I asked him (and I know it’s a stupidly idealistic question) if the process would be more fair and representative if an outsider, with no dog in the fight, was to help create district boundaries? Perhaps a Martian?

“The question is who picks the Martian,” said Anthony, now molding minds at Georgia State University. “It’s in the political arena, so it’s political.”

Anthony headed the state’s Democratic Party in the late 1990s when there was still a party to head. He said redistricting has always been political, but the Republicans have locked down the state better than his cohorts ever did.

That just 47 of the 236 seats had challengers seemed low compared to historical levels, he said.

So, I checked. Back in 1998 there were 100 competitive races in the general election. Two years earlier, there were 107. It was a time when Republicans were banging at the gates of the fortress.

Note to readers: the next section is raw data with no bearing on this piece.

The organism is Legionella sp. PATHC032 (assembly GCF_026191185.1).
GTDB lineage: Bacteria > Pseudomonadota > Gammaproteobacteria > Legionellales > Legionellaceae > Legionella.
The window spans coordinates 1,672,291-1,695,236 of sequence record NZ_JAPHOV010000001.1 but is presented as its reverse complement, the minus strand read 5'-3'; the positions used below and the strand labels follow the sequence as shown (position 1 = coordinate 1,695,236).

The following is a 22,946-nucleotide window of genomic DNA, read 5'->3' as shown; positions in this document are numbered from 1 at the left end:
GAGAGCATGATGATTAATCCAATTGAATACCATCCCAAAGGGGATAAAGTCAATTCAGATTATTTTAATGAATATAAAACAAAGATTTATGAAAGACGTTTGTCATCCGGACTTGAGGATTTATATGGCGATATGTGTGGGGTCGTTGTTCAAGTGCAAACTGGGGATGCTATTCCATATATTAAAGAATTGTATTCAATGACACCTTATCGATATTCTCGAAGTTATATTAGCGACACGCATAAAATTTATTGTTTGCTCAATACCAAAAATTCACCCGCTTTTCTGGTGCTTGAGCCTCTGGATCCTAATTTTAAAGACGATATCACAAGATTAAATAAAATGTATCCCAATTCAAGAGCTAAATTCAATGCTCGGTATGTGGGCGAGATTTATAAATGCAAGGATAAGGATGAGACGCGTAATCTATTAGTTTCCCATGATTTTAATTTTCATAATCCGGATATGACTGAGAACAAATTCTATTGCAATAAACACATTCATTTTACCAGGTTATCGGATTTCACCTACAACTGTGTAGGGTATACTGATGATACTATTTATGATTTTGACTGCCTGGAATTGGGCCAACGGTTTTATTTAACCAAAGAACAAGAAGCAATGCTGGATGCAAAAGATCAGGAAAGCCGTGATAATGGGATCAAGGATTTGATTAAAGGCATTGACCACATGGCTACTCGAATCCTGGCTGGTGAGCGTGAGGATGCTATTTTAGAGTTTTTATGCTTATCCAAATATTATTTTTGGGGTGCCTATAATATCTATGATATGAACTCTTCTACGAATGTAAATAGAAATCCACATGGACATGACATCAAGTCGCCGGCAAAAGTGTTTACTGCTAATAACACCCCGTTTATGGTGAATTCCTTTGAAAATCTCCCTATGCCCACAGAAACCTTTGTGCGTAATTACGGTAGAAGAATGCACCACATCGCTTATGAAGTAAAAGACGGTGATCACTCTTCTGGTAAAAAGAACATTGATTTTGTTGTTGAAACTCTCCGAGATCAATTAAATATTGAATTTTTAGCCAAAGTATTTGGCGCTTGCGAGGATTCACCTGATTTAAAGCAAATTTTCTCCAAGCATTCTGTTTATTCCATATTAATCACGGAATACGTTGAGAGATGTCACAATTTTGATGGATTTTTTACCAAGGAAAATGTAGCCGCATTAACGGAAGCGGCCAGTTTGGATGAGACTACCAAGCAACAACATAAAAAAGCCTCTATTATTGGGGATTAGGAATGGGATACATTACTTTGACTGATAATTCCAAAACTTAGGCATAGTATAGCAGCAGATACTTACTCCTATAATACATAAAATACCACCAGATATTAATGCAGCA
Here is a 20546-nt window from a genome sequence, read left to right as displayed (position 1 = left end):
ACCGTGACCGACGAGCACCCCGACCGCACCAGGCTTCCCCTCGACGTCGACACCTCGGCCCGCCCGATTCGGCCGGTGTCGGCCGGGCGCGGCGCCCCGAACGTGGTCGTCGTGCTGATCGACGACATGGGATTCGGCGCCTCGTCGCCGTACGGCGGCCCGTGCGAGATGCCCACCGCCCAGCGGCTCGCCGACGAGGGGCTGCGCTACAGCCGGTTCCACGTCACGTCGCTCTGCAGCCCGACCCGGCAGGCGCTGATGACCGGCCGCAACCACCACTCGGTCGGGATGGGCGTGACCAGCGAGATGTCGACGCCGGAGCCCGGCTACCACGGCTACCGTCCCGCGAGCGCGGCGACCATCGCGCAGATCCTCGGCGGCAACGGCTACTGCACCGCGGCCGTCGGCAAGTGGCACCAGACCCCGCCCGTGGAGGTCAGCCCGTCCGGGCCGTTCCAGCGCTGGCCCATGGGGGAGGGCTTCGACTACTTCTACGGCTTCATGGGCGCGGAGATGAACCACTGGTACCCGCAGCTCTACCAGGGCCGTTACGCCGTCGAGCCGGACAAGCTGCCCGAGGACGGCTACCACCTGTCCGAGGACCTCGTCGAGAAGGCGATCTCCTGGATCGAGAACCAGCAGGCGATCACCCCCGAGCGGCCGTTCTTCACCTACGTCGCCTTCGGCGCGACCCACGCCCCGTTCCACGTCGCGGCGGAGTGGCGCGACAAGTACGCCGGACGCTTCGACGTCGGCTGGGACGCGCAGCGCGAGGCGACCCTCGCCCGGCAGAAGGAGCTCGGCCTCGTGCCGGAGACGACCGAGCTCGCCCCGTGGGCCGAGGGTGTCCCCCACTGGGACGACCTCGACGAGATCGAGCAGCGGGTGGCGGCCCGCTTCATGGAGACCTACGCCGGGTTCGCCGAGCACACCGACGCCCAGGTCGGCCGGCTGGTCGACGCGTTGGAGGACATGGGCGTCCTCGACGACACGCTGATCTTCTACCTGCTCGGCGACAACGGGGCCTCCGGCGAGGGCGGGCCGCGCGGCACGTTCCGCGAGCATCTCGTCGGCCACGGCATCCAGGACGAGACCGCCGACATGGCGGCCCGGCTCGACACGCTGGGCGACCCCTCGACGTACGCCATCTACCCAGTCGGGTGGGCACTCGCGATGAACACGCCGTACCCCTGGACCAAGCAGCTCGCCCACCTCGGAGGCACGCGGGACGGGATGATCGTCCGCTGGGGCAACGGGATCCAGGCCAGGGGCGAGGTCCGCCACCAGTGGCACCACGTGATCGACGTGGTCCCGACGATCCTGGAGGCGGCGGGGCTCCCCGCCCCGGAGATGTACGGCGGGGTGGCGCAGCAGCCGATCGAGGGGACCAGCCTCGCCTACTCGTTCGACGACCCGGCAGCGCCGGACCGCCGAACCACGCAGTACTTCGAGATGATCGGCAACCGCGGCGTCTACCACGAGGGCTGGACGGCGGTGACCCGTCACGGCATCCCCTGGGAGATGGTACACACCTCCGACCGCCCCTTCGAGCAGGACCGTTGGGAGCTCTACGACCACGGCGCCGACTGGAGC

In 2004, Glenn Richardson led a takeover of the state House and became the first Republican speaker in over a century. He figures the lack of contested races is due to the increased cost of running for office against entrenched incumbents. He also figures those who did run against incumbents of the opposite party this time, whether they be Democrat or Republican, were either the perennial candidates or political novices who didn’t realize how bad the beating awaiting them would be.

He said that in 2004, there were six districts with nail-biter races, won by a total of 3,500 votes. “If 3,500 people changed their minds, we’d have only gotten only 88,” he said, which would have been short of the 91 needed to win the House.

He believes Georgia’s voters are not all that different philosophically than they were 10 years ago and are 45 percent Democratic, 45 percent Republican and 10 percent swing voters.

But with the current configuration, the 45 percent in the Democratic camp will be looking in from the outside for a good long while.